A Genealogy Group
A genealogy group with participants from Schuyler, Steuben, Yates, and Chemung counties, and from as far away as Monroe County, New York, and Tioga County, Pennsylvania, has been meeting monthly since 1982 at homes, libraries, churches, museums, historical society meeting rooms and even cemeteries.
This unique society of family history researchers got started from the chance meeting in January, 1982, of Helena Howard and JoAnn Sgrecci at a work session in the Schuyler County Museum in Montour Falls. Their enthusiasm for genealogy dominated their conversation, and, from this first meeting, they agreed to seek out other people who shared their common interest in discovering and learning more about their ancestors.
They consulted Marion Howell, Historian for the Town of Orange, and decided to invite others to a meeting at Helena Howard's home near Rock Stream. Seven other women came to the first meeting on February 18, 1982. Those present were: Grace Ameigh, Pauline Fazzary, Ruth Hoose, Helena Howard, Marian Howell, Shirley Malloy, Ethel Perry, Shirley Robbins, JoAnn Sgrecci and Clara Teed.
Searching for a name to call their group, they took JO from JoAnn and HO from both Howard and Howell to combine into JOHO or JOHOs as they usually refer to themselves.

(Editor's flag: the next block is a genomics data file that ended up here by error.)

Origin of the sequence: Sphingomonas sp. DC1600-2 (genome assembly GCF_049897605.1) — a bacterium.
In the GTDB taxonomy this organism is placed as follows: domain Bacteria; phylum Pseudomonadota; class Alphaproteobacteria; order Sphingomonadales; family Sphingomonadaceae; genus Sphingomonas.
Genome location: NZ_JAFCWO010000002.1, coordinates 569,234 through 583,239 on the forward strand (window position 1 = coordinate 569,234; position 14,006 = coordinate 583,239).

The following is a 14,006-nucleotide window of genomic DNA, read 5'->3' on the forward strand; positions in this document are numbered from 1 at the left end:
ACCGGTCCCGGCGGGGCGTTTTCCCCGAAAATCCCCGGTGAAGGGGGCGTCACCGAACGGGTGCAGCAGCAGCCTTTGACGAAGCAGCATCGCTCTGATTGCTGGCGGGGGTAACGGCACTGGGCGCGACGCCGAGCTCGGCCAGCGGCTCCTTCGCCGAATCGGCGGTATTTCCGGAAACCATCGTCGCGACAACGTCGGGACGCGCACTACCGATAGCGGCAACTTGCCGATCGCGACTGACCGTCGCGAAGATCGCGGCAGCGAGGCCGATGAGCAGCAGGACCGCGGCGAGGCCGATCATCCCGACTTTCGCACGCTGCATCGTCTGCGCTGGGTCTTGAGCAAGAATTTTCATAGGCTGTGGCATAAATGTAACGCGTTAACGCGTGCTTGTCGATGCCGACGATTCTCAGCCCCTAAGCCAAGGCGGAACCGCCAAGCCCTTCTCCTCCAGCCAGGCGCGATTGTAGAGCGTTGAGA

The name fits the casualness of their society and the friendliness and helpfulness of all the members. Indeed, much of the popularity of the JOHO group lies with the fact that the organization is very informal. There are no officers, no dues, no advertising and no formalities. Each person is encouraged to pursue his or her love of family history knowing there are others in the JOHO group who share this enthusiasm for ancestor hunting and will help them with their quest.
The list of associates in this loosely-tied society has grown to about 30 names. These are the people who come fairly regularly to the meetings held on the third Friday of every month.
All of the meetings except for the December luncheon meeting, when spouses are invited and genealogy is not really talked about, are bag-lunch affairs. People come about 10:00 AM to the agreed meeting place with their notebooks and interesting finds to show other members. The morning is spent by examining old records or books, or searching files that are available that day. Meetings held in museums and libraries give the members an opportunity to peruse a lot of material such as family genealogies and old newspapers.